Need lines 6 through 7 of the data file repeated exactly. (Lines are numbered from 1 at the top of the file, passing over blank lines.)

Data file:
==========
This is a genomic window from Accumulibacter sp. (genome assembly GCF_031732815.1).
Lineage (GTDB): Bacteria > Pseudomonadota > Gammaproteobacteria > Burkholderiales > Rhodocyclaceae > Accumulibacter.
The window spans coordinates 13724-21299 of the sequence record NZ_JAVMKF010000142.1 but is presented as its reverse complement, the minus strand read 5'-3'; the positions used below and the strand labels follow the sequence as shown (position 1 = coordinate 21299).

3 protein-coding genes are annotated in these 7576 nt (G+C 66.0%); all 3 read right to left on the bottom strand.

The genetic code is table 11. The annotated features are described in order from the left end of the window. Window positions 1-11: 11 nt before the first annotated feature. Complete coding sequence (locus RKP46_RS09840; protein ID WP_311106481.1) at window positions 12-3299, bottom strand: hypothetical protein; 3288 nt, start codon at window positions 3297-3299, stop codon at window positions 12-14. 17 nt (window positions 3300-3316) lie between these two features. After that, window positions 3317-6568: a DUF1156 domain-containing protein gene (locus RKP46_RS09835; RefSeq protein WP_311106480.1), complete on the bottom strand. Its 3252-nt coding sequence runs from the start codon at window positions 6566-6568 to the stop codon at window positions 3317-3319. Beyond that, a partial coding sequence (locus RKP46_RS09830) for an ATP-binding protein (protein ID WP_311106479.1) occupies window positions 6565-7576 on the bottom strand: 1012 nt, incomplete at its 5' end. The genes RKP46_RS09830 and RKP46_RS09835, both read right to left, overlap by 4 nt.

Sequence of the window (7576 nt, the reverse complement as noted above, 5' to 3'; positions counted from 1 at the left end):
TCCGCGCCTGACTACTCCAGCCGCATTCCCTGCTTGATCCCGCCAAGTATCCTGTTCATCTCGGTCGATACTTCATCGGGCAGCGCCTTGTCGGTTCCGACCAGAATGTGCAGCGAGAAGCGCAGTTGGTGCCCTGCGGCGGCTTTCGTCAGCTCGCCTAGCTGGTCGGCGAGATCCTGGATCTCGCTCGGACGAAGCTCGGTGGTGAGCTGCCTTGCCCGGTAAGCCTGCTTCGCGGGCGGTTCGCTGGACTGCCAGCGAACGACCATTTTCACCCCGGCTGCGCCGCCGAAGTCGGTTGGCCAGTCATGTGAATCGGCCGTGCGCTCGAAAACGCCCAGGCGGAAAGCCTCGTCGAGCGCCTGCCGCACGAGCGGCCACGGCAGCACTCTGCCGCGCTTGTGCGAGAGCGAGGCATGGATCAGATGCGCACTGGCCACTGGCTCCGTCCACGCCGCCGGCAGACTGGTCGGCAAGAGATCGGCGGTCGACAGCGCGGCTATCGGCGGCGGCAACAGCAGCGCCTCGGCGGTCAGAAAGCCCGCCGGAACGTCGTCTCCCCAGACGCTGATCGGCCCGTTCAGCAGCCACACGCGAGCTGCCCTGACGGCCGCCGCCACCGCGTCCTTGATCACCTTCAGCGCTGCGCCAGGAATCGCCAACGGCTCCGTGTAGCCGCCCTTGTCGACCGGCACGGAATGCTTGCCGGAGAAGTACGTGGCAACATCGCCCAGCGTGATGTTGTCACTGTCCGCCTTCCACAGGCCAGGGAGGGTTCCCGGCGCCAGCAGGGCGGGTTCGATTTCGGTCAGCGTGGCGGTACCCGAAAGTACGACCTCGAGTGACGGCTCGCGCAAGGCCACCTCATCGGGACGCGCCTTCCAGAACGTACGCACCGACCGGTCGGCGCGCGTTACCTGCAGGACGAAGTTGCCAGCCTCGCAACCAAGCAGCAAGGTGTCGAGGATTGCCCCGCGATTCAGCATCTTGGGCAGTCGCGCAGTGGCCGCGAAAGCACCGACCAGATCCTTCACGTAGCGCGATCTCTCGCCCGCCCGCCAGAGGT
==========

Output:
Sequence of the window (7576 nt, the reverse complement as noted above, 5' to 3'; positions counted from 1 at the left end):
TCCGCGCCTGACTACTCCAGCCGCATTCCCTGCTTGATCCCGCCAAGTATCCTGTTCATCTCGGTCGATACTTCATCGGGCAGCGCCTTGTCGGTTCCGACCAGAATGTGCAGCGAGAAGCGCAGTTGGTGCCCTGCGGCGGCTTTCGTCAGCTCGCCTAGCTGGTCGGCGAGATCCTGGATCTCGCTCGGACGAAGCTCGGTGGTGAGCTGCCTTGCCCGGTAAGCCTGCTTCGCGGGCGGTTCGCTGGACTGCCAGCGAACGACCATTTTCACCCCGGCTGCGCCGCCGAAGTCGGTTGGCCAGTCATGTGAATCGGCCGTGCGCTCGAAAACGCCCAGGCGGAAAGCCTCGTCGAGCGCCTGCCGCACGAGCGGCCACGGCAGCACTCTGCCGCGCTTGTGCGAGAGCGAGGCATGGATCAGATGCGCACTGGCCACTGGCTCCGTCCACGCCGCCGGCAGACTGGTCGGCAAGAGATCGGCGGTCGACAGCGCGGCTATCGGCGGCGGCAACAGCAGCGCCTCGGCGGTCAGAAAGCCCGCCGGAACGTCGTCTCCCCAGACGCTGATCGGCCCGTTCAGCAGCCACACGCGAGCTGCCCTGACGGCCGCCGCCACCGCGTCCTTGATCACCTTCAGCGCTGCGCCAGGAATCGCCAACGGCTCCGTGTAGCCGCCCTTGTCGACCGGCACGGAATGCTTGCCGGAGAAGTACGTGGCAACATCGCCCAGCGTGATGTTGTCACTGTCCGCCTTCCACAGGCCAGGGAGGGTTCCCGGCGCCAGCAGGGCGGGTTCGATTTCGGTCAGCGTGGCGGTACCCGAAAGTACGACCTCGAGTGACGGCTCGCGCAAGGCCACCTCATCGGGACGCGCCTTCCAGAACGTACGCACCGACCGGTCGGCGCGCGTTACCTGCAGGACGAAGTTGCCAGCCTCGCAACCAAGCAGCAAGGTGTCGAGGATTGCCCCGCGATTCAGCATCTTGGGCAGTCGCGCAGTGGCCGCGAAAGCACCGACCAGATCCTTCACGTAGCGCGATCTCTCGCCCGCCCGCCAGAGGT